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Corporate Merger Results in Global Headshop Conglomerate

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Corporate Merger Results in Global Headshop Conglomerate

Selena Jones and "Tobe" pose here in Bong on a Drum, one of two Austin-area headshops whose potential merger may translate into millions in bowl revenue.
Selena Jones and "Tobe" pose here in Bong on a Drum, one of two Austin-area headshops whose potential merger may translate into millions in bowl revenue.

AUSTIN, TX—Since the 1970s, “Bong on a Drum” and “Party Hopper” have been competitors, offering high-quality decorative smoking pipes, tie-dyed T-shirts and multi-purpose nitrous-oxide dispensers. This week, they will merge, an action that could result in a global conglomerate offering franchises in hundreds of world markets, a listing on the New York Stock Exchange, and salaries in the tens of millions for its two CEOs.

“Yeah, we decided to go into business together because I got this problem getting up in the morning,” Selena Jones, CEO of Party Hoppers, said. “I almost never open my store before 1 p.m.”

Jones and Bong on a Drum owner, “Tobe,” had planned to get together earlier this week with a group of Wall Street investors to discuss their venture, but Tobe had not shown up for the meeting, and failed to call Jones beforehand.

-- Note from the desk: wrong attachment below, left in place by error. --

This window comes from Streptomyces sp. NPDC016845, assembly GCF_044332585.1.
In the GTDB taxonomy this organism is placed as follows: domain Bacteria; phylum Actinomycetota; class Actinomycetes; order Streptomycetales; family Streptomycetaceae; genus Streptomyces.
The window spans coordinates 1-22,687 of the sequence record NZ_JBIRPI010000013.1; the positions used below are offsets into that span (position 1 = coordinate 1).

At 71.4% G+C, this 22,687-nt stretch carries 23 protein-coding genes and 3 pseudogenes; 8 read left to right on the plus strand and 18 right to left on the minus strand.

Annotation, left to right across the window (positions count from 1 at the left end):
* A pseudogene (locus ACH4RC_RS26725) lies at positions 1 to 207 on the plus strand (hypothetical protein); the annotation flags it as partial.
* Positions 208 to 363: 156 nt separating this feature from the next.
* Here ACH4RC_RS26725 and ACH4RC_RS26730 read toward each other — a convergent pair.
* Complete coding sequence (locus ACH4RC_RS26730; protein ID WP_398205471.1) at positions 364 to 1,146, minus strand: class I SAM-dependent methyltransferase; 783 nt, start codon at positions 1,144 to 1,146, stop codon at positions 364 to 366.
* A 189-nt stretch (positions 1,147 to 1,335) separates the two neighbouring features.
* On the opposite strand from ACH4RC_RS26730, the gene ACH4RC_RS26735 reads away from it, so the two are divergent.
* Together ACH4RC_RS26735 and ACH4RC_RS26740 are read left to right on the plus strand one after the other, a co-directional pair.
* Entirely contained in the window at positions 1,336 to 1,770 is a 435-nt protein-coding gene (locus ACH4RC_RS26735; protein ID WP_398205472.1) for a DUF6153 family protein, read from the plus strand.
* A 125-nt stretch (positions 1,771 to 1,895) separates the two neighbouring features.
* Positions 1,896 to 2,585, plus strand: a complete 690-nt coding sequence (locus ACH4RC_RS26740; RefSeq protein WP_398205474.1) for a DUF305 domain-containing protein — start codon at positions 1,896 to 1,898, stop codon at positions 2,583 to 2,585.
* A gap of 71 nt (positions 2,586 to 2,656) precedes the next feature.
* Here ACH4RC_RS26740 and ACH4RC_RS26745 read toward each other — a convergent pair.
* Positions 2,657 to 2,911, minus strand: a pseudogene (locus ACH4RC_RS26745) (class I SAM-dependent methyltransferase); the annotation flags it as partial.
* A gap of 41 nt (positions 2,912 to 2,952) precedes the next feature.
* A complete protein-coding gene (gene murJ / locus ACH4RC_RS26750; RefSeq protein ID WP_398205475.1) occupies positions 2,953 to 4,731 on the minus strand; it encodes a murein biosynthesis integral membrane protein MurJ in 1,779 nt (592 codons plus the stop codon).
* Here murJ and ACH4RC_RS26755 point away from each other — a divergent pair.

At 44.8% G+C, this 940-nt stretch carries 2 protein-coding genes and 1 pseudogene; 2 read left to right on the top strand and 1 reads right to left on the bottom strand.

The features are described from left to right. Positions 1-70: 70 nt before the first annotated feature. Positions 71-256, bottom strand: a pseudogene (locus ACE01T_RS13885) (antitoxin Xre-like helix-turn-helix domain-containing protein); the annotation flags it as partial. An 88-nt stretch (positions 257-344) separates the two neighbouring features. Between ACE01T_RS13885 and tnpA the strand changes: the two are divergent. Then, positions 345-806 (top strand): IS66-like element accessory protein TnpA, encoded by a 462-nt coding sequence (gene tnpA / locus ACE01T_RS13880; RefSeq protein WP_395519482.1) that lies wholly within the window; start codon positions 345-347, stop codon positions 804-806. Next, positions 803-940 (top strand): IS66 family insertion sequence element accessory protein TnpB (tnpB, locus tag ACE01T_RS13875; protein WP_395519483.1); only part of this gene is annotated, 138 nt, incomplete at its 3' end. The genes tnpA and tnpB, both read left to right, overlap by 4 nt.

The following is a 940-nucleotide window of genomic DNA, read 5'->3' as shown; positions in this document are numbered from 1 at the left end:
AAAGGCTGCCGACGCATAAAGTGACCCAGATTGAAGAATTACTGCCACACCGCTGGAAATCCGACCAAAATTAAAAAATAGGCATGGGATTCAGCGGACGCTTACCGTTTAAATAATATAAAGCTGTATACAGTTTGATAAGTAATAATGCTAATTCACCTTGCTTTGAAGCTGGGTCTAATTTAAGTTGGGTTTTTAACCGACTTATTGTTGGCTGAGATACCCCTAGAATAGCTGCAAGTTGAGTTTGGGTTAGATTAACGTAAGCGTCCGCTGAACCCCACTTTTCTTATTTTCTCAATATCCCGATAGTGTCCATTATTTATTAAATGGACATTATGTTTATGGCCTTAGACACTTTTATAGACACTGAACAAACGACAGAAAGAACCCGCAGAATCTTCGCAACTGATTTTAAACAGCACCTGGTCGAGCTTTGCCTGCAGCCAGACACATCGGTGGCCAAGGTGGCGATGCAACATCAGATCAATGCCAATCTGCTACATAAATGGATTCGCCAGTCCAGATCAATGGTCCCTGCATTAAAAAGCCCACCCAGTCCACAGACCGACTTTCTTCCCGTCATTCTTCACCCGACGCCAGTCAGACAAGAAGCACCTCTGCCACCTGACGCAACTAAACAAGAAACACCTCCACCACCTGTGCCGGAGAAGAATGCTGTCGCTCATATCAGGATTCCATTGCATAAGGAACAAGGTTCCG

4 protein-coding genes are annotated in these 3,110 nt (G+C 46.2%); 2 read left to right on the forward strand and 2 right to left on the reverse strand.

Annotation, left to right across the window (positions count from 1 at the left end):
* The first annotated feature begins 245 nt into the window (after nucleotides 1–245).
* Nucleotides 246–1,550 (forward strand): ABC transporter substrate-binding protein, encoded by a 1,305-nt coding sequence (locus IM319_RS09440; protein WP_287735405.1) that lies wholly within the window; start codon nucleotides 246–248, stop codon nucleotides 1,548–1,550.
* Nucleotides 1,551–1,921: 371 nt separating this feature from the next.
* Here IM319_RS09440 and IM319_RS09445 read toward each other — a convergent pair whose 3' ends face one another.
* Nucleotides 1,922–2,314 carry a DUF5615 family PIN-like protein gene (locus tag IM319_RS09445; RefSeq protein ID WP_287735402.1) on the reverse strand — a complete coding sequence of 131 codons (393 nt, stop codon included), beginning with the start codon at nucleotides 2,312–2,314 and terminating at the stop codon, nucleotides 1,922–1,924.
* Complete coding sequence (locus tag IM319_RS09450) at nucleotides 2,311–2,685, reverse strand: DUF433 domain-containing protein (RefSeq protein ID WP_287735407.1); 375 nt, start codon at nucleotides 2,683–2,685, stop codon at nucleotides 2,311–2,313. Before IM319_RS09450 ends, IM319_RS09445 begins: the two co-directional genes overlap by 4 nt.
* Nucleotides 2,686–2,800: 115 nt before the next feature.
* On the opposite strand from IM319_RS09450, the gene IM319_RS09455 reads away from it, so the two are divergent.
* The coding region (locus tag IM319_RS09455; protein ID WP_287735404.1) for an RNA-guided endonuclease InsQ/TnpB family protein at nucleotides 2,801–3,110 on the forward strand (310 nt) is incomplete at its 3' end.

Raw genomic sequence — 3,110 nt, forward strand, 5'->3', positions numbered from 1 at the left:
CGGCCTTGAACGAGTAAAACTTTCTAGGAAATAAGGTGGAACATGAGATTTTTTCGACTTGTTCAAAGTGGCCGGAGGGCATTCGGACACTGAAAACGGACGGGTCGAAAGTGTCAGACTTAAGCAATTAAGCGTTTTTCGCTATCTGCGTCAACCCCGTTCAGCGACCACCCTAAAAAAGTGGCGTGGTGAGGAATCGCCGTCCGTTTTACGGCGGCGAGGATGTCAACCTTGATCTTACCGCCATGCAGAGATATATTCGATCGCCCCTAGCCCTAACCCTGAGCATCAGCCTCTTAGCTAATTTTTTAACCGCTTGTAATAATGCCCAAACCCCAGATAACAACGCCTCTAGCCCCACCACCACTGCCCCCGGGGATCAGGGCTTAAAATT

“That’s cool,” Jones said. “Because I was completely out of it, and nobody else showed.”

London Financial Times reporter Berhard L. Timmons has monitored the efforts of the two shop owners closely.

“The floor of the Board of Trade is abuzz with talk of Jones and Tobe’s plan,” he said. “Hand-tooled pipe and incense-holder futures are historically skittish in the crucial first quarter—this could be the move that sends them through the roof.” Jones and Tobe have missed the last three weeks of trading sessions because they were high.

The two business leaders believe they can network instead at an upcoming hemp rally. There they may connect with a low-cost overseas fluorescent poster distributor whom Jones has heard will be in attendance. A partnership with this party will lower their collective overhead and give them the capital to back even larger, international expansion.

“It would be cool,” Jones said, “but if we had a shitload of stores, I’d have to make tons more bead curtains, and I don’t know if I could handle that.”

Their hope is eventually to sign a multi-million dollar licensing agreement to streamline and systemize production of items such as hand-painted drums, decorative pipes and one-of-a-kind bronze candle holders. To accomplish this goal, they need just one thing: “I think we might need to write some kind of business proposal,” Tobe said. “I heard that you might need one of those to, like, show to people so they know you are a serious businessman.”

The entrepreneurs will carry out their plan as soon as they can locate Mitch, a third-year law student who once played in a band with Jones. They believe he can help them write any corporate documents necessary for their venture.

One worry that could slow their ambitious corporate rise is that Mitch may have moved.

“I gotta find that dude’s phone number,” Jones said. “I hope he’s still living at that same place.”

Added Tobe: “Yeah, if we find him, he’ll totally hook us up, because he always did us favors before and we used to get stoned together.”

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